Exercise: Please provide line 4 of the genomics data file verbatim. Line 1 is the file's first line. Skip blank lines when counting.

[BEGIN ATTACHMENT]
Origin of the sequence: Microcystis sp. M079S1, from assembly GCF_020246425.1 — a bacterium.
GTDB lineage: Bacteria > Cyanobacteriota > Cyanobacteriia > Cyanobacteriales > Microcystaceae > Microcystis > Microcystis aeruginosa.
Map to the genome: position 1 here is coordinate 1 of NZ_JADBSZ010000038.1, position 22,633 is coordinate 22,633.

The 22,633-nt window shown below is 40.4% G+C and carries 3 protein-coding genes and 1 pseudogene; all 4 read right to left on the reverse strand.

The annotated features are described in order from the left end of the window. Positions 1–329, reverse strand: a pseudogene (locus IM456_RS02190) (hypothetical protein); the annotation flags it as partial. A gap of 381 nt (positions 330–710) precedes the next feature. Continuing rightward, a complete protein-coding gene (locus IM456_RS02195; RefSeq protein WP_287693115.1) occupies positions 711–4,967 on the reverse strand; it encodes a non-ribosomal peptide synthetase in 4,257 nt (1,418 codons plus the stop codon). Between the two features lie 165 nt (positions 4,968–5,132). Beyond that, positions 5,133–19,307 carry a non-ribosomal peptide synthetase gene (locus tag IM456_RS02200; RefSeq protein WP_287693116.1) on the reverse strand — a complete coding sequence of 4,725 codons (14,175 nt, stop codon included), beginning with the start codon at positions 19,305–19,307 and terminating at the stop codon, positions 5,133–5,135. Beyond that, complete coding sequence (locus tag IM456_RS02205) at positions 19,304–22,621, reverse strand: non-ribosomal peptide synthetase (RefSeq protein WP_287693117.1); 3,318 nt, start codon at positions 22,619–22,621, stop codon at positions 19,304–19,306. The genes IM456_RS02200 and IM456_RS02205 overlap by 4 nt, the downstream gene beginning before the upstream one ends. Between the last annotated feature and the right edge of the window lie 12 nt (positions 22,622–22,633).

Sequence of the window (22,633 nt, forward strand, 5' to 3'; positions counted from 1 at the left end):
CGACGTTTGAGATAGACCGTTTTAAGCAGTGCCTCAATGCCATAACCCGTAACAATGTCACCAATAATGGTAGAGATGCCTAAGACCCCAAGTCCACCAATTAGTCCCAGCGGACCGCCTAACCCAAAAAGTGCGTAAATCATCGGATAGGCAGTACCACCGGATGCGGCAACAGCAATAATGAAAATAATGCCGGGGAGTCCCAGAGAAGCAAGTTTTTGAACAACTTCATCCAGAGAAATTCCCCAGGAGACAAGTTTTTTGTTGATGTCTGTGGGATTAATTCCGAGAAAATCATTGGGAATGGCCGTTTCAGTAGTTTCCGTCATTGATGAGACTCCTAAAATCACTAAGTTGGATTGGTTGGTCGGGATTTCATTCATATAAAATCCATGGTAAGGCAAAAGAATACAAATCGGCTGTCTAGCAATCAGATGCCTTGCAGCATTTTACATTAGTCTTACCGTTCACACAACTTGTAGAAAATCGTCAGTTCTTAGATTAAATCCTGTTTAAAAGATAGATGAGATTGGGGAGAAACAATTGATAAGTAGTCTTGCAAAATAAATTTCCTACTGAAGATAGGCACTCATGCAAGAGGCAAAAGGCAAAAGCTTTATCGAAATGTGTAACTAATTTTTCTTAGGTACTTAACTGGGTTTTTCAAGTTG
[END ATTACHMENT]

The 22,633-nt window shown below is 40.4% G+C and carries 3 protein-coding genes and 1 pseudogene; all 4 read right to left on the reverse strand.